The Decline in Quarterly Earnings Persistence
Posted: 28 May 2001
Date Written: February 2001
Although prior research has documented a decline in earnings relevance for equity investors through time, precise evidence has not been collected on why the decline has occurred. Possible reasons for changes in earnings relevance identified in the literature include changes in persistence, growth, discount rates, lead-lag relationships between returns and earnings, and disclosure activity. For a sample of 172 New York Stock Exchange firms, we document a substantial decline in the persistence of quarterly accounting earnings over the 1967 to 1990 period. Our findings hold regardless of whether firms are in intangible-intensive industries and whether firms are in industries with dramatic increases in spending on information technology through time. Further, ex ante measures of expected economic change (i.e., firm size, expenditures to create barriers-to-entry, and product type) are intertemporally invariant in our sample, and we find that a key ex post measure of economic change, quarterly sales persistence, does not experience a decline through time for our sample firms.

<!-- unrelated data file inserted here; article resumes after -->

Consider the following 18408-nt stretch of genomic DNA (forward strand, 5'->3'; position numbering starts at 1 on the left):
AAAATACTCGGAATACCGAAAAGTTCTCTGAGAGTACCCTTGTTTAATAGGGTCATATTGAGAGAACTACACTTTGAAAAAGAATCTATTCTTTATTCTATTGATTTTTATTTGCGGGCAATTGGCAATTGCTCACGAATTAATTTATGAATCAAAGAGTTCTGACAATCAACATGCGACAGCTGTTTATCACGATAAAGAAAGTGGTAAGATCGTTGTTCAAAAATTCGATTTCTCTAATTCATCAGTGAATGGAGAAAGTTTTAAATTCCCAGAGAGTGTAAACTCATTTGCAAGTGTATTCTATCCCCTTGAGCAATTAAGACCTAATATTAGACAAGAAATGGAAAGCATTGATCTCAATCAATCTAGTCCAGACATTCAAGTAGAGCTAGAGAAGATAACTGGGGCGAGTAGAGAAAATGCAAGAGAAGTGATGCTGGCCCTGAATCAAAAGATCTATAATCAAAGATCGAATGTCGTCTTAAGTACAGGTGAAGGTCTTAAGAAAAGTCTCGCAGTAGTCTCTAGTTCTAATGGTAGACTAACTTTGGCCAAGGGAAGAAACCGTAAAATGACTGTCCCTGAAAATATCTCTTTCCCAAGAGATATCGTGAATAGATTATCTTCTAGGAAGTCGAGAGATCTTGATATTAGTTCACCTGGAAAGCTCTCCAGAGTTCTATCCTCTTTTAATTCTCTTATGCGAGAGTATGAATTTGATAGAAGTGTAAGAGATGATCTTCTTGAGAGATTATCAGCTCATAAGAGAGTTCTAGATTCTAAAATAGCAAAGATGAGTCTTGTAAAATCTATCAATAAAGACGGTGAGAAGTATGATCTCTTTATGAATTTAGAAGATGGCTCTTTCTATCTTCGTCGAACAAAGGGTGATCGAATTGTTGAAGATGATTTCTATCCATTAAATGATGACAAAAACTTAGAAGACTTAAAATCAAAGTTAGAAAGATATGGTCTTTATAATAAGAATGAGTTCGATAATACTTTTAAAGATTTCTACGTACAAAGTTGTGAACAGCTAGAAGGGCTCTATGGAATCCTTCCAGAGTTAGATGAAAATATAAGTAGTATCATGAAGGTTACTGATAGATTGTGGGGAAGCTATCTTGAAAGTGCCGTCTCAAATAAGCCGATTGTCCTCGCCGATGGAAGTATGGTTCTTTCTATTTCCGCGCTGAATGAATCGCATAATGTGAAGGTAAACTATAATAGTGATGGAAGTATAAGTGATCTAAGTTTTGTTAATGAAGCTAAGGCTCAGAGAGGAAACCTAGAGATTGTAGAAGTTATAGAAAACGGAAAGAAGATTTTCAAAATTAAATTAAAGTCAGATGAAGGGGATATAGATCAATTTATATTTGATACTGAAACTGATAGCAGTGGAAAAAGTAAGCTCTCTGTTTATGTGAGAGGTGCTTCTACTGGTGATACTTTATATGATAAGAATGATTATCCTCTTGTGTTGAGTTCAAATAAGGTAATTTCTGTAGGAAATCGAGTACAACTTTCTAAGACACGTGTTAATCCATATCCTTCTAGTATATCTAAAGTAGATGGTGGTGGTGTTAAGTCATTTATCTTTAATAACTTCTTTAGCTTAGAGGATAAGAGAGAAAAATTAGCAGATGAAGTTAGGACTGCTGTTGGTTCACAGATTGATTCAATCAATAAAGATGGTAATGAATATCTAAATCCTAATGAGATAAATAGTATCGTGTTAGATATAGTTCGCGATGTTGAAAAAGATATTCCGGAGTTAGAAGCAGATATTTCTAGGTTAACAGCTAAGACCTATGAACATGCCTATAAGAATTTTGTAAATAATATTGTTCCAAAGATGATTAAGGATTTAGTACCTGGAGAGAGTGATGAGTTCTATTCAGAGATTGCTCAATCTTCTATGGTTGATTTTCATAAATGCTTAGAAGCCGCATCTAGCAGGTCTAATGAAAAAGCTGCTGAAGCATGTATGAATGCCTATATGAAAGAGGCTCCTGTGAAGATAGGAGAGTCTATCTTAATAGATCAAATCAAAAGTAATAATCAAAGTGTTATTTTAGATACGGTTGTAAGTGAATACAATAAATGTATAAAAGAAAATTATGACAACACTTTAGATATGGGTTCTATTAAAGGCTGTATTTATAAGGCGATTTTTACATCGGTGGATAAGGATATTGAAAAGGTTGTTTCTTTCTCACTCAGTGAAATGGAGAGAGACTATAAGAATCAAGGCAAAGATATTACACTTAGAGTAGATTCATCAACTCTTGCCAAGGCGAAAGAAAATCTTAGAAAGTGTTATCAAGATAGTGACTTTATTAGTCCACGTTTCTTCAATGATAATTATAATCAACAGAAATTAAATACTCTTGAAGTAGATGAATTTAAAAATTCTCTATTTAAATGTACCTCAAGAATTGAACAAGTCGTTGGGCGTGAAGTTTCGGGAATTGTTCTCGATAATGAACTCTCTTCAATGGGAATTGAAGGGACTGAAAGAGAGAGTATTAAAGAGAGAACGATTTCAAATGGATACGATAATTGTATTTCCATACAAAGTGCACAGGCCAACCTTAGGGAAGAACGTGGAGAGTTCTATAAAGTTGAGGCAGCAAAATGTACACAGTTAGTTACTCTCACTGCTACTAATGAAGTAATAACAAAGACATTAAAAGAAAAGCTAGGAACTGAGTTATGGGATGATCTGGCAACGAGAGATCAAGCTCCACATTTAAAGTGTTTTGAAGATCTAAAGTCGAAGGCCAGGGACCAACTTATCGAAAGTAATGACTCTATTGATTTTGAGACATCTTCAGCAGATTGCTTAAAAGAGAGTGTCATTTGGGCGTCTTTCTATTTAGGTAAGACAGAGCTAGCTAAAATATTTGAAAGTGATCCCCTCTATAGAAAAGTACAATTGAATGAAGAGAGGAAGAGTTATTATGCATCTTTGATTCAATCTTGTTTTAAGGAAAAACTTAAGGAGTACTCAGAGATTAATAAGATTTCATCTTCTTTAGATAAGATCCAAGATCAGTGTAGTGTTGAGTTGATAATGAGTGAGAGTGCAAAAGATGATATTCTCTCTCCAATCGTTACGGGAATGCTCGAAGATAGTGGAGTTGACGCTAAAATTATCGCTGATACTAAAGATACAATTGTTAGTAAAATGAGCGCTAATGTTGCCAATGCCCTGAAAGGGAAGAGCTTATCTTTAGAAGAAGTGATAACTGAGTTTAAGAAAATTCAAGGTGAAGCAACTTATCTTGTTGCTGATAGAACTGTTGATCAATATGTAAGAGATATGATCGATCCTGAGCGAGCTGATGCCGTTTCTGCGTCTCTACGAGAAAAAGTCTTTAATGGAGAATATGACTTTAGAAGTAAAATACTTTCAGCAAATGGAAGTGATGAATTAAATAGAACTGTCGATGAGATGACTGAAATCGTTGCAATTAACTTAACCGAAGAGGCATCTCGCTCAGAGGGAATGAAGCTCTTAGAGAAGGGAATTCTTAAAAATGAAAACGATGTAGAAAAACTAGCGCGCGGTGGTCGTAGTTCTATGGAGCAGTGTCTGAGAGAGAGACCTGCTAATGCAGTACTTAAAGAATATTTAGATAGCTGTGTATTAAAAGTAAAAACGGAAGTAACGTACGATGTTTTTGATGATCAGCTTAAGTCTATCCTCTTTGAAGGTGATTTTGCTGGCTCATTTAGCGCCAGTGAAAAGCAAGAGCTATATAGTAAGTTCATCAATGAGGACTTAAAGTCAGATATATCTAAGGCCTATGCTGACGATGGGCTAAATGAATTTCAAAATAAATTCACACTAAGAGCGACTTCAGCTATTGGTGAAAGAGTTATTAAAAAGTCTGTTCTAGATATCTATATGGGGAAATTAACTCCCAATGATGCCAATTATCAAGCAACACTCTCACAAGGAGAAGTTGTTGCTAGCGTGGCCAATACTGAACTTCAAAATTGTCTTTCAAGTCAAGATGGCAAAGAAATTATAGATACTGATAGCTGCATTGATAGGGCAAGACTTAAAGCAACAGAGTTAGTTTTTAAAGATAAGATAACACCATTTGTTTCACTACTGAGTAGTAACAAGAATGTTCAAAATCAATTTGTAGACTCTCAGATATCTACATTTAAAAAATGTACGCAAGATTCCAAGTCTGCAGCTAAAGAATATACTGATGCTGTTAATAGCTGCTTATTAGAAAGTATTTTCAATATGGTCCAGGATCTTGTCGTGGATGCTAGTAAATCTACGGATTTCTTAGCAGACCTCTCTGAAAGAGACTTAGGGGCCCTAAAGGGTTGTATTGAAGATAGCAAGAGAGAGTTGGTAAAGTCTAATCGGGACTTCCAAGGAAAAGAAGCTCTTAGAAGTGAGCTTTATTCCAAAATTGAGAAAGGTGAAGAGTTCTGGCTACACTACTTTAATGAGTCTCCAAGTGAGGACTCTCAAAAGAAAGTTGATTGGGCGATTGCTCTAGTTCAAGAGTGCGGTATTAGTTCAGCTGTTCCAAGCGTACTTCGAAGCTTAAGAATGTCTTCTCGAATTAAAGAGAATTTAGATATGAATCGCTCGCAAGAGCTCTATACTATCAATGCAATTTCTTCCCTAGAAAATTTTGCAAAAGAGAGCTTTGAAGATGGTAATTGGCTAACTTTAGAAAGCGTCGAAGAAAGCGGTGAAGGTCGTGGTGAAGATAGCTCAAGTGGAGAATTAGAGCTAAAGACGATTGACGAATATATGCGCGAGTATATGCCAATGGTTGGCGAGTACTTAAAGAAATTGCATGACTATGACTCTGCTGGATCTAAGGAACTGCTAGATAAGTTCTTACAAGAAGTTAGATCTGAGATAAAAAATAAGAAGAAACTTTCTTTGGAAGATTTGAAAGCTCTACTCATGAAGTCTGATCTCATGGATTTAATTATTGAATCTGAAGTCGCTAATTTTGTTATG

JEL Classification: M41, M45, G12
Suggested Citation: Suggested Citation